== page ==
Death: Neuroscience, Buddhism and Psychology in conversation

Sat., March 30, 2019
10:00 am PDT - 3:30 pm PDT
Nalanda West (Seattle)

Mitra Karl Brunnhölzl   Dr. Christof Koch   Dr. Maxine Anderson

This will be our fourth in a series of conversations representing these three views, where we have explored and learned that natural science’s objective knowledge and the subjective understanding of inner science are not mutually exclusive. The program will also be available to view as an online webcast.

Christof Koch offers his thoughts: “I’ve always been fascinated by death for two reasons: the legal & medical definition of death is constantly evolving. Death used to be in the chest (i.e. when your heart stopped beating and your lungs stop breathing) but now has moved into the head (brain death) and continues to evolve. We don’t actually understand scientifically what death is at the organismal level and usually define it as the irreversible absence of life. Of course, we not sure about how to define life. Life and death are system level properties possess by the whole which is more than the union of the parts. How to make that precise is challenging.”

Maxine Anderson offers these thoughts: “From one point of view, growth and development of the personality involves coherence, differentiation, increasing complexity – all of which go against the arrow of time which trends towards de-differentiation, and decomposition.  As if the organizations involved in living are akin to swimming against the entropic currents.  At some point, however, that energy to swim against wanes and one submits to the sweep of the de-animation.  Giving in to the entropic forces may be a way to think about death, which may be responded to in various ways. To become part of the universe once again, dissolving into strands of thought, of beauty, of the melding of past, present, future — where the pains and passions of ‘now’ hold little meaning.”

Karl Brunnhölzl will “Give a summary of the process of dying from the Tibetan Buddhist tradition point of view, what of it is externally perceptible and what is only internal, even beyond the so-called ‘clinical death’ (that is, the dissolution of consciousness), as found in texts like the ‘Tibetan Book of the Dead.’

If there is enough time, I would also like to speak a bit about the Buddhist notion of actually dying in every moment, since everything in our body and mind is changing and passing moment by moment.”

Chief Scientist & President, Allen Institute for Brain Science
Christof Koch, PhD

Christof Koch has devoted much of his career to bridging the seemingly unbridgeable gap between the physics of the brain and phenomenal experience. His research interests include elucidating the biophysical mechanisms underlying neural computation, understanding the mechanisms and purpose of visual attention, and uncovering the neural basis of consciousness and the subjective mind. Koch’s research addresses scientific questions using a widely multidisciplinary approach.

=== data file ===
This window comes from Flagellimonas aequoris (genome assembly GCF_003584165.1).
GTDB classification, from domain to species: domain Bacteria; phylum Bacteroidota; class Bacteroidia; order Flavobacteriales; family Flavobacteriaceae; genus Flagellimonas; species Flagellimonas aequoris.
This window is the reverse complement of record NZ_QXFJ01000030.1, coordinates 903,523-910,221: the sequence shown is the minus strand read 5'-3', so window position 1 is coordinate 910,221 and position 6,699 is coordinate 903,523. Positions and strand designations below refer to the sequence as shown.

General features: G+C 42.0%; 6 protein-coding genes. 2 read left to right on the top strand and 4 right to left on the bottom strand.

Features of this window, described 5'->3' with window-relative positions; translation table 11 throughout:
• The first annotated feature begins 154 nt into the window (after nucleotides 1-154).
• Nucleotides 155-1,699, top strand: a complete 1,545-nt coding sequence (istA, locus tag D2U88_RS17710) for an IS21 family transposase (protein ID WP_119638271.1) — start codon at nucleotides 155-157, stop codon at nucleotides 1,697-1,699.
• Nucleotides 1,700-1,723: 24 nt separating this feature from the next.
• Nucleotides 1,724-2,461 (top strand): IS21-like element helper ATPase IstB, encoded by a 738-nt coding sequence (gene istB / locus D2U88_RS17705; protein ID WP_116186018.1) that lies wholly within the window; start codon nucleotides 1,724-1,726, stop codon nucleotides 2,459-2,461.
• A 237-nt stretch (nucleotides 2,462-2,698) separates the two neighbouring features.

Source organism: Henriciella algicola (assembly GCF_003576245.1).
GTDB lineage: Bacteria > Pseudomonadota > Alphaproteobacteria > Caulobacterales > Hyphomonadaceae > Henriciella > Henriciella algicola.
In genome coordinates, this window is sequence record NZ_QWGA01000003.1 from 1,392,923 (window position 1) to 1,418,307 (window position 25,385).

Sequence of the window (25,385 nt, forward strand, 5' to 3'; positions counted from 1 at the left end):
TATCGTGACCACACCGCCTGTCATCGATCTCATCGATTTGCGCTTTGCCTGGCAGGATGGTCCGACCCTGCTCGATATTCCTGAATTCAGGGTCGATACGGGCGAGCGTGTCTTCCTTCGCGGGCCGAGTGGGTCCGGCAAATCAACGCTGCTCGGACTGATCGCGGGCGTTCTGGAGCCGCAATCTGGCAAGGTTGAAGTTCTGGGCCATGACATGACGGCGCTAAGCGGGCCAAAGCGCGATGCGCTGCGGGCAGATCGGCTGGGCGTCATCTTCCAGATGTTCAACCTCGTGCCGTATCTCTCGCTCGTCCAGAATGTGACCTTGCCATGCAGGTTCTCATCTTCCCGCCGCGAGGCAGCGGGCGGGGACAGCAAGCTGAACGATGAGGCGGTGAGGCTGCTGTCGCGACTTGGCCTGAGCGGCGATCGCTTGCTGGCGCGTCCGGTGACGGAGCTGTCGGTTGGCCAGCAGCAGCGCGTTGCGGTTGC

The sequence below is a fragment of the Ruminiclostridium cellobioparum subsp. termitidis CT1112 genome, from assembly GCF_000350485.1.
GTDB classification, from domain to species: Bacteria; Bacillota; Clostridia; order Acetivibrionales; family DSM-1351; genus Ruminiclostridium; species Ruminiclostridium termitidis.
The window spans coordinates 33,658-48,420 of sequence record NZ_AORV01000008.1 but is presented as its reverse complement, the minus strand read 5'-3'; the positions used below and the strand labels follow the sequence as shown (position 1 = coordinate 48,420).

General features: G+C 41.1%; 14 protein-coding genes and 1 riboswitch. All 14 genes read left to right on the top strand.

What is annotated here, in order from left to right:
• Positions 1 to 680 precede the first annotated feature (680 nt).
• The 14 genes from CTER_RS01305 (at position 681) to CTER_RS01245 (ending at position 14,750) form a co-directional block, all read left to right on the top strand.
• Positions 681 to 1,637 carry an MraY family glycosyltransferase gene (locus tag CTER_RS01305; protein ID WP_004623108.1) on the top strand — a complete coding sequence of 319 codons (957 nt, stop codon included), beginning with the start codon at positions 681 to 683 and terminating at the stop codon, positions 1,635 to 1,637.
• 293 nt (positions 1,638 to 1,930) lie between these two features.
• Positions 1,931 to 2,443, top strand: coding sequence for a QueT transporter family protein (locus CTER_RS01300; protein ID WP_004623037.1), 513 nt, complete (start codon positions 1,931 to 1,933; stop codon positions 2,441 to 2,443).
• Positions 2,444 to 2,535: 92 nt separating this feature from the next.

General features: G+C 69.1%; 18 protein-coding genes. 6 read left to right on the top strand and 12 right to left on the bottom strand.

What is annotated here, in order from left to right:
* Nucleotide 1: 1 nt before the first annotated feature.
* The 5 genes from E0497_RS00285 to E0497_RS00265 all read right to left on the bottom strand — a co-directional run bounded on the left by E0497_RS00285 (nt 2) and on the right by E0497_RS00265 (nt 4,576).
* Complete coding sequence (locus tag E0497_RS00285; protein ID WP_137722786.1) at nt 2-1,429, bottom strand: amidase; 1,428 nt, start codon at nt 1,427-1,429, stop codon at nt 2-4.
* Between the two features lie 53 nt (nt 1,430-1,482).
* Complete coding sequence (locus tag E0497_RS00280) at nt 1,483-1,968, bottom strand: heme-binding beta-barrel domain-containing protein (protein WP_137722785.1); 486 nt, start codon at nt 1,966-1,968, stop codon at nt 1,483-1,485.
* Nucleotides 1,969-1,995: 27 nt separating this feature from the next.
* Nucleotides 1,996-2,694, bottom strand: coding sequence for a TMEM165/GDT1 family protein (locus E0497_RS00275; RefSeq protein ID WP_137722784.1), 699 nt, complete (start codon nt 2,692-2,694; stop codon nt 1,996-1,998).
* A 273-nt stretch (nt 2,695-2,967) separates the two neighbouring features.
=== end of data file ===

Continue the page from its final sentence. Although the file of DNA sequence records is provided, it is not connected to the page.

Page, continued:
Dr. Koch has published extensively, and his writings and interests integrate theoretical, computational and experimental neuroscience. His most recent book, Consciousness: Confessions of a Romantic Reductionist, blends science and memoir to explore topics in discovering the roots of consciousness

Maxine K. Anderson, MD

Maxine K. Anderson, MD, is a founding member of the Northwestern Psychoanalytic Society and a Training and Supervising Analyst at several psychoanalytic institutes in North America and Canada. In addition, she is a full member of the British Psychoanalytic Society.
Her current thinking and writing interests focus on the forces for and against thought and growth, the ongoing tension between symbolic and a-symbolic functioning, and more widely on the nature of reality. Her most recent explorations into the nature of reality attempt to bridge the disciplines of psychoanalysis, neuroscience and philosophy. She has written several articles publishing in the JAPA, and the Canadian Journal of Psychoanalysis. Her most recent book is The Wisdom of Lived Experience: Views from Psychoanalysis, Neuroscience, Philosophy and Metaphysics.

Nalandabodhi Senior Teacher
mitra Karl Brunnhölzl

Mitra Karl Brunnhölzl was originally trained, and worked, as a physician in Germany. He received his Buddhist and Tibetan language training mainly at Marpa Institute For Translators in Kathmandu, Nepal (director: Khenpo Tsültrim Gyamtso Rinpoche) and also studied Tibetology, Buddhology, and Sanskrit at Hamburg University, Germany.
Mitra Karl is one of the senior translators and teachers at Nalandabodhi and Nitartha Institute (director: Dzogchen Ponlop Rinpoche) in North America, Asia, and Europe. In addition, he regularly taught at Gampo Abbey’s Vidyadhara Institute from 2000–2007. He is the author of over a dozen books on Buddhism, such as The Center of the Sunlit Sky, Straight from the Heart, When the Clouds Part, and The Heart Attack Sutra. Karl lives in Seattle and mainly works as a translator of Tibetan and Sanskrit texts.

Date/Time Date(s) - Sat., March 30, 2019
10:00 am PDT - 3:30 pm PDT

Location Nalanda West (Seattle)

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